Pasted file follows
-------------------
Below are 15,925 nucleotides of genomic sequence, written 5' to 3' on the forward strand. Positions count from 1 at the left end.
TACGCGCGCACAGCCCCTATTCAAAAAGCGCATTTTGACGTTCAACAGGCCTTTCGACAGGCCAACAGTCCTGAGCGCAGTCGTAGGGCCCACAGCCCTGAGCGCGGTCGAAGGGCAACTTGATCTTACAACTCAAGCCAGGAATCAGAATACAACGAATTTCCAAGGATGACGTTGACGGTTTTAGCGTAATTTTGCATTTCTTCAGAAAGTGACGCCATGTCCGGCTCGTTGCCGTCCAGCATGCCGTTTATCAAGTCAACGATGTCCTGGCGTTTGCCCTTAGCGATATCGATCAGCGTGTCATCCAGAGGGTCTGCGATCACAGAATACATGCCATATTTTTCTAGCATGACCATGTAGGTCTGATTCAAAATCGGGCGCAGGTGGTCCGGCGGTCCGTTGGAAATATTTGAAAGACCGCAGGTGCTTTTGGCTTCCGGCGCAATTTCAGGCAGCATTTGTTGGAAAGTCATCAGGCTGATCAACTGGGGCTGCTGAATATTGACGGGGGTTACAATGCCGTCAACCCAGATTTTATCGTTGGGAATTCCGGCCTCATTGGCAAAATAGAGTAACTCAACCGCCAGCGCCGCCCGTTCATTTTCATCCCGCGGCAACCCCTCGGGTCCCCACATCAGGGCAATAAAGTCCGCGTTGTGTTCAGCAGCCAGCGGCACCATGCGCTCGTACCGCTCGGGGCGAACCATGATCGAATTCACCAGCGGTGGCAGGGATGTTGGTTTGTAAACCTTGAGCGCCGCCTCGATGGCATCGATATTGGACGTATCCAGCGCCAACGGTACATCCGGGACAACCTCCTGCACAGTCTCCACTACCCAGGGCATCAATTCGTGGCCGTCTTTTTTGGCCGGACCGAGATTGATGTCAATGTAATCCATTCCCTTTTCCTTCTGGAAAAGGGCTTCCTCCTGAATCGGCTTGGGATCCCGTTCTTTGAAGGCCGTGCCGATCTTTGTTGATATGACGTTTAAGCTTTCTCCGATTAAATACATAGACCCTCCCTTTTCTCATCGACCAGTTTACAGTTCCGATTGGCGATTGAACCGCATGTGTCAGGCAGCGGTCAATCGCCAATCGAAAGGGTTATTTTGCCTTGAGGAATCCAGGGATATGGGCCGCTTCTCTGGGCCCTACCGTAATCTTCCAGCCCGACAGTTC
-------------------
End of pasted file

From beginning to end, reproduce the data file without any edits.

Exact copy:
Below are 15,925 nucleotides of genomic sequence, written 5' to 3' on the forward strand. Positions count from 1 at the left end.
TACGCGCGCACAGCCCCTATTCAAAAAGCGCATTTTGACGTTCAACAGGCCTTTCGACAGGCCAACAGTCCTGAGCGCAGTCGTAGGGCCCACAGCCCTGAGCGCGGTCGAAGGGCAACTTGATCTTACAACTCAAGCCAGGAATCAGAATACAACGAATTTCCAAGGATGACGTTGACGGTTTTAGCGTAATTTTGCATTTCTTCAGAAAGTGACGCCATGTCCGGCTCGTTGCCGTCCAGCATGCCGTTTATCAAGTCAACGATGTCCTGGCGTTTGCCCTTAGCGATATCGATCAGCGTGTCATCCAGAGGGTCTGCGATCACAGAATACATGCCATATTTTTCTAGCATGACCATGTAGGTCTGATTCAAAATCGGGCGCAGGTGGTCCGGCGGTCCGTTGGAAATATTTGAAAGACCGCAGGTGCTTTTGGCTTCCGGCGCAATTTCAGGCAGCATTTGTTGGAAAGTCATCAGGCTGATCAACTGGGGCTGCTGAATATTGACGGGGGTTACAATGCCGTCAACCCAGATTTTATCGTTGGGAATTCCGGCCTCATTGGCAAAATAGAGTAACTCAACCGCCAGCGCCGCCCGTTCATTTTCATCCCGCGGCAACCCCTCGGGTCCCCACATCAGGGCAATAAAGTCCGCGTTGTGTTCAGCAGCCAGCGGCACCATGCGCTCGTACCGCTCGGGGCGAACCATGATCGAATTCACCAGCGGTGGCAGGGATGTTGGTTTGTAAACCTTGAGCGCCGCCTCGATGGCATCGATATTGGACGTATCCAGCGCCAACGGTACATCCGGGACAACCTCCTGCACAGTCTCCACTACCCAGGGCATCAATTCGTGGCCGTCTTTTTTGGCCGGACCGAGATTGATGTCAATGTAATCCATTCCCTTTTCCTTCTGGAAAAGGGCTTCCTCCTGAATCGGCTTGGGATCCCGTTCTTTGAAGGCCGTGCCGATCTTTGTTGATATGACGTTTAAGCTTTCTCCGATTAAATACATAGACCCTCCCTTTTCTCATCGACCAGTTTACAGTTCCGATTGGCGATTGAACCGCATGTGTCAGGCAGCGGTCAATCGCCAATCGAAAGGGTTATTTTGCCTTGAGGAATCCAGGGATATGGGCCGCTTCTCTGGGCCCTACCGTAATCTTCCAGCCCGACAGTTC